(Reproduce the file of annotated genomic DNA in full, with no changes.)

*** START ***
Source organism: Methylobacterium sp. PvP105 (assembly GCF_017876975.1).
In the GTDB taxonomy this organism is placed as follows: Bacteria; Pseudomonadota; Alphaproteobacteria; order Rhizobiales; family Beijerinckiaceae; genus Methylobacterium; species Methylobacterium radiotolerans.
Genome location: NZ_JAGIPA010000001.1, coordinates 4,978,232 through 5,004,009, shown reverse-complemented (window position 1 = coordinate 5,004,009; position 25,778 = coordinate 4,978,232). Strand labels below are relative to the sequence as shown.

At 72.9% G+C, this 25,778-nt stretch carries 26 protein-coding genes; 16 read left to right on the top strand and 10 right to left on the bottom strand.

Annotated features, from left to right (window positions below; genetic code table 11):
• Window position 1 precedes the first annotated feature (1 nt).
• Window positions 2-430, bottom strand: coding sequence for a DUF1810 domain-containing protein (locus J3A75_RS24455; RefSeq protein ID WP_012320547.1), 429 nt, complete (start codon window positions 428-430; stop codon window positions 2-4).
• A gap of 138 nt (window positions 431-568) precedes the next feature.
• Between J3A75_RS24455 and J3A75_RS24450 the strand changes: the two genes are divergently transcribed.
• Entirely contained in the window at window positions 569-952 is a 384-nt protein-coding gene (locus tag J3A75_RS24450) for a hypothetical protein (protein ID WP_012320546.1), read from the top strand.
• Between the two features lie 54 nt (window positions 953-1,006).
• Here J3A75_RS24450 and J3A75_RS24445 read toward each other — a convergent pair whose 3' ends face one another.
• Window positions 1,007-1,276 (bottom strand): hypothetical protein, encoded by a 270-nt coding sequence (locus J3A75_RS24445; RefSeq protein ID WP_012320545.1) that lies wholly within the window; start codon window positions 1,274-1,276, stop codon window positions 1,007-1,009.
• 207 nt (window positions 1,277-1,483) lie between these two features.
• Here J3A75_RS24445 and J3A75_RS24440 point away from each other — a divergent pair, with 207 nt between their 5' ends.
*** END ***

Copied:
Source organism: Methylobacterium sp. PvP105 (assembly GCF_017876975.1).
In the GTDB taxonomy this organism is placed as follows: Bacteria; Pseudomonadota; Alphaproteobacteria; order Rhizobiales; family Beijerinckiaceae; genus Methylobacterium; species Methylobacterium radiotolerans.
Genome location: NZ_JAGIPA010000001.1, coordinates 4,978,232 through 5,004,009, shown reverse-complemented (window position 1 = coordinate 5,004,009; position 25,778 = coordinate 4,978,232). Strand labels below are relative to the sequence as shown.

At 72.9% G+C, this 25,778-nt stretch carries 26 protein-coding genes; 16 read left to right on the top strand and 10 right to left on the bottom strand.

Annotated features, from left to right (window positions below; genetic code table 11):
• Window position 1 precedes the first annotated feature (1 nt).
• Window positions 2-430, bottom strand: coding sequence for a DUF1810 domain-containing protein (locus J3A75_RS24455; RefSeq protein ID WP_012320547.1), 429 nt, complete (start codon window positions 428-430; stop codon window positions 2-4).
• A gap of 138 nt (window positions 431-568) precedes the next feature.
• Between J3A75_RS24455 and J3A75_RS24450 the strand changes: the two genes are divergently transcribed.
• Entirely contained in the window at window positions 569-952 is a 384-nt protein-coding gene (locus tag J3A75_RS24450) for a hypothetical protein (protein ID WP_012320546.1), read from the top strand.
• Between the two features lie 54 nt (window positions 953-1,006).
• Here J3A75_RS24450 and J3A75_RS24445 read toward each other — a convergent pair whose 3' ends face one another.
• Window positions 1,007-1,276 (bottom strand): hypothetical protein, encoded by a 270-nt coding sequence (locus J3A75_RS24445; RefSeq protein ID WP_012320545.1) that lies wholly within the window; start codon window positions 1,274-1,276, stop codon window positions 1,007-1,009.
• 207 nt (window positions 1,277-1,483) lie between these two features.
• Here J3A75_RS24445 and J3A75_RS24440 point away from each other — a divergent pair, with 207 nt between their 5' ends.